Public Consultation on UCT’s Spatial and Infrastructural Development Framework
Dear colleagues and students
The first draft of the University of Cape Town (UCT) Integrated Development Framework (IDF) was prepared in 2013/2014 at the request of the National Department of Higher Education and Training (DHET), which required the submission of a “University Campus Master Plan” as a guide for capital expenditure over the next five to 20 years.
This followed the “UCT’s Long-Term Spatial Development Framework and Urban Design Concept” of 2005 and the ‘CPU size and shape report’ of 2011. The ‘IDF Summary Report’ was approved by the University Board, after being approved by the University Building and Development Committee (UB&DC), and was subsequently accepted by DHET.
The May 2022 UCT Integrated Development Framework (IDF), an update and elaboration of the IDF Executive Summary, has been formally submitted to the City of Cape Town (CoCT) for approval in terms of “process of the set of plans” and in support of a number of technical land use applications, but also to provide predictability and certainty for the university in its planning.
The IDF aims to help the university meet its growth needs, in line with its mission, over the coming decades, and provides a framework to guide the university’s growth from approximately 29,000 to 32,000 students from undergraduate and postgraduate on campus. by 2030, for which around 51,000 m² of new academic space is needed.
To meet the requirements of student housing, at least a third of the university’s students are intended to be housed in residences, on or in the immediate vicinity of the campus, that is to say. about 10,600 student beds, of which about 4,000 additional beds are still needed.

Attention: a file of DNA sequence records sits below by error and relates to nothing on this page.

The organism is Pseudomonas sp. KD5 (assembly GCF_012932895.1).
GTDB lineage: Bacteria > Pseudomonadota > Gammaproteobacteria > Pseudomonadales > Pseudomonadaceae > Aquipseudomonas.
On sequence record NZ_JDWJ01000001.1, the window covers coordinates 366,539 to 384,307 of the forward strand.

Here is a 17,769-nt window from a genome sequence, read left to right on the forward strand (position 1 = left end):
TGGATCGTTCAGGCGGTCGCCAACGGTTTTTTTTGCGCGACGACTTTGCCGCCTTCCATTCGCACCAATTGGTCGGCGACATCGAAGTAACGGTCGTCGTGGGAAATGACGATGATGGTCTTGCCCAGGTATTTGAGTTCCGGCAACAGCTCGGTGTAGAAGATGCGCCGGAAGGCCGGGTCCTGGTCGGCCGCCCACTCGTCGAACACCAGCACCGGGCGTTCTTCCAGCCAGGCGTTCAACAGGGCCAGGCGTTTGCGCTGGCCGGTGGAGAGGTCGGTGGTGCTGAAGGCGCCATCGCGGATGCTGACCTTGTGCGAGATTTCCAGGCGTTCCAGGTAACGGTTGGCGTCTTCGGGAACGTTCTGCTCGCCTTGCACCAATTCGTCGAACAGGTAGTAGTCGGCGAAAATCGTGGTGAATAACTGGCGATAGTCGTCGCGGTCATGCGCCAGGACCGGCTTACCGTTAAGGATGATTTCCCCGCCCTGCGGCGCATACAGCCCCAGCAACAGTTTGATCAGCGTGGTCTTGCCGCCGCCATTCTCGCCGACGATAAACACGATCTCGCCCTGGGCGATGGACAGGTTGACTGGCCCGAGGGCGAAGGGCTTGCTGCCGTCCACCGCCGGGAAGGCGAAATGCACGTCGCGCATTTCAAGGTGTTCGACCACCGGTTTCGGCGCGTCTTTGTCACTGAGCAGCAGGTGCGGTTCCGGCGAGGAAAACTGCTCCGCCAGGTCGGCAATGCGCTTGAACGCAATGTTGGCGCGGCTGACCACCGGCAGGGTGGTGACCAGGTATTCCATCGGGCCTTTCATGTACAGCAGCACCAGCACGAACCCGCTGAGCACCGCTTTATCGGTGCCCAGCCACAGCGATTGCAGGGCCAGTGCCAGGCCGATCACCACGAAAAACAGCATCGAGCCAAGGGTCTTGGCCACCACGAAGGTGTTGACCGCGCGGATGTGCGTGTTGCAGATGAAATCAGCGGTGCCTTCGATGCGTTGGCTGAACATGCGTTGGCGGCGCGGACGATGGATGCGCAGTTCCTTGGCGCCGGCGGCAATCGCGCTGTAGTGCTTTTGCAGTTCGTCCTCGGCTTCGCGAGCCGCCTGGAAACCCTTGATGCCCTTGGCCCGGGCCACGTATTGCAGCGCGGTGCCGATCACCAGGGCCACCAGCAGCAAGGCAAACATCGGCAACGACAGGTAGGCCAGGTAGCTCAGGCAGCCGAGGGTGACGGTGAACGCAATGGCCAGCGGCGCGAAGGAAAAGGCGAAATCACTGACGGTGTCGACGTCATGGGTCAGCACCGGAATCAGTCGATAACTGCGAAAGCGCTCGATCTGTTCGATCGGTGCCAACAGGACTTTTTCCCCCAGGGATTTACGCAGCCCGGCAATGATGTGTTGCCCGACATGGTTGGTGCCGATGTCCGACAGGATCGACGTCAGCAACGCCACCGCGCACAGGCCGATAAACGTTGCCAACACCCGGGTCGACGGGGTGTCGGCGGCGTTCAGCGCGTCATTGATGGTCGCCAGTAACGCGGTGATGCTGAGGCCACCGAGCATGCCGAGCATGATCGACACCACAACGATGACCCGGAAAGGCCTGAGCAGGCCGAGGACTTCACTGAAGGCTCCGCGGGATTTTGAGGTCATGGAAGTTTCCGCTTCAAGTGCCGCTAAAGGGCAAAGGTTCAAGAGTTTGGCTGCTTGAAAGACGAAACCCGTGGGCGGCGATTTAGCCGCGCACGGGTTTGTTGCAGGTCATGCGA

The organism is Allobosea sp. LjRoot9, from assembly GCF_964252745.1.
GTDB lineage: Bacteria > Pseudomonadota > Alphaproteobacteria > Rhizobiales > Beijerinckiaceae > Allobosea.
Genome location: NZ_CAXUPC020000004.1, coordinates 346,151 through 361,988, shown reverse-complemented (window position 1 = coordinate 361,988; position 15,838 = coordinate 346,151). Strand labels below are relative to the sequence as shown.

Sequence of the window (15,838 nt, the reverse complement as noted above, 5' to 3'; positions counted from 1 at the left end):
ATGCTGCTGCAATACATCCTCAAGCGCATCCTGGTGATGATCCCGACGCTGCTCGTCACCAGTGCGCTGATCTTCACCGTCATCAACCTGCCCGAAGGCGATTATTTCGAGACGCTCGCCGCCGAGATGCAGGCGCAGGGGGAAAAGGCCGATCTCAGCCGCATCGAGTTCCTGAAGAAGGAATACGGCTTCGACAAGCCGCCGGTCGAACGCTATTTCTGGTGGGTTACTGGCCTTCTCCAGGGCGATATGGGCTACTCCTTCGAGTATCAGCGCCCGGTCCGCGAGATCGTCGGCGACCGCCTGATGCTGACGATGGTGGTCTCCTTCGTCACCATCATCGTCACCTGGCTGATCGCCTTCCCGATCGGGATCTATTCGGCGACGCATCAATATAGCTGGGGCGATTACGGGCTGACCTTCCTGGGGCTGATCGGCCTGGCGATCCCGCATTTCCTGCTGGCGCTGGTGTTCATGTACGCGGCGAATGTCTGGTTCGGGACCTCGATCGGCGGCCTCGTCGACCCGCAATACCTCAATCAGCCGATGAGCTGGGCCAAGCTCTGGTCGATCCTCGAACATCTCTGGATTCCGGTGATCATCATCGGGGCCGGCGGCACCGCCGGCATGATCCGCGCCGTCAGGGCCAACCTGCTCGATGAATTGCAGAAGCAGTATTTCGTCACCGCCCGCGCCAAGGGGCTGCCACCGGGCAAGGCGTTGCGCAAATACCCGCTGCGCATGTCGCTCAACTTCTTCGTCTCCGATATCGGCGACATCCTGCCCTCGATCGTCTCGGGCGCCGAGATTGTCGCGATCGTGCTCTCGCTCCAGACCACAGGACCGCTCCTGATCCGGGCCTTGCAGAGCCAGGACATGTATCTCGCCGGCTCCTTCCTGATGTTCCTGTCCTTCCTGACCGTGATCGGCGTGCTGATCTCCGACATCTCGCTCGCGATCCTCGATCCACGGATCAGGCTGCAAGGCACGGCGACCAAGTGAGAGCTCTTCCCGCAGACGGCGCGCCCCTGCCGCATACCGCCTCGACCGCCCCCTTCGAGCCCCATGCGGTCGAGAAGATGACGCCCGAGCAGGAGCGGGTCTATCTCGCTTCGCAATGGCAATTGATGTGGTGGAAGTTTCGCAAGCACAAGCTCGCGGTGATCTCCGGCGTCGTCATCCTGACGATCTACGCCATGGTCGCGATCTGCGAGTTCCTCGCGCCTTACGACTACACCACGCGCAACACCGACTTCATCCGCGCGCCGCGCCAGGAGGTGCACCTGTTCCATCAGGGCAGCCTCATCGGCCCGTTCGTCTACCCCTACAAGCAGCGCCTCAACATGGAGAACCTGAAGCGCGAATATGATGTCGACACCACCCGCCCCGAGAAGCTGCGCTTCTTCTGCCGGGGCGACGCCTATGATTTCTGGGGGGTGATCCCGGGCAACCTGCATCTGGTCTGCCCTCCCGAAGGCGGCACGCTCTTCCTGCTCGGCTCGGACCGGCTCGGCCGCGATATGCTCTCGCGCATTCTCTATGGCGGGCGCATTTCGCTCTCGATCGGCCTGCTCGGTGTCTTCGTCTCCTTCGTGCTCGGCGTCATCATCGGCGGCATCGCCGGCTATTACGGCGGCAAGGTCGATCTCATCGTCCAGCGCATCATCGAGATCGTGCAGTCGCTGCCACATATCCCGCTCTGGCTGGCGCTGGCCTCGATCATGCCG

The IDF identifies overall policy, general goals and development principles, while conceptual compound plans for the five main campus campuses/precincts indicate opportunities for infill development. In due course, more detailed enclosure plans and/or site development plans will confirm the built form and actual floor space per development parcel.
The second stage of the IDF is now underway and involves a submission to the relevant authorities, in particular the CoCT, to secure and confirm development rights, as well as a parallel submission to Heritage Western Cape (HWC) for approval.
Approval is sought for the following components of land use management of this IDF in terms of Cape Town Municipal Planning Regulations:
- approval of a set of plans including a development framework and constituency plans
- designation of UCT’s Rondebosch Upper, Middle and Lower Campus, Rosebank Residential Area, Mowbray Residential Area and Observatory Health Sciences Campus as a Special Planning Area (SPA)
- rezoning, subdivision and consolidation of a number of erven, in order to rectify historical cadastral and zoning anomalies and to avoid punctual departures for new developments.
In parallel, approval/approval of the following heritage items are sought from HWC under the National Heritage Resources Act:
- a conservation framework for UCT’s built environment
- a heritage inventory (classification of buildings and sites)
- a heritage agreement, to be concluded between UCT and HWC.
The heritage agreement, which covers the main Rondebosch-Observatory campus, as well as the Hiddingh campus, aims to clarify the powers and responsibilities of municipal and provincial heritage authorities and to avoid duplication and delays in the obtaining development approvals.
An essential element involves a public participation process to gather feedback from the university community, university neighbors as well as the general public. This will be followed by a rigorous review process by the CoCT and HWC, before the IDF is finally approved for implementation.
An integrated public consultation process for the land use management and heritage components will be undertaken shortly and will include press announcements, on-site notices, registered mail and email correspondence, with documents available for download. on the CoCT website and UCT website.
Professor Mamokgethi Phakeng
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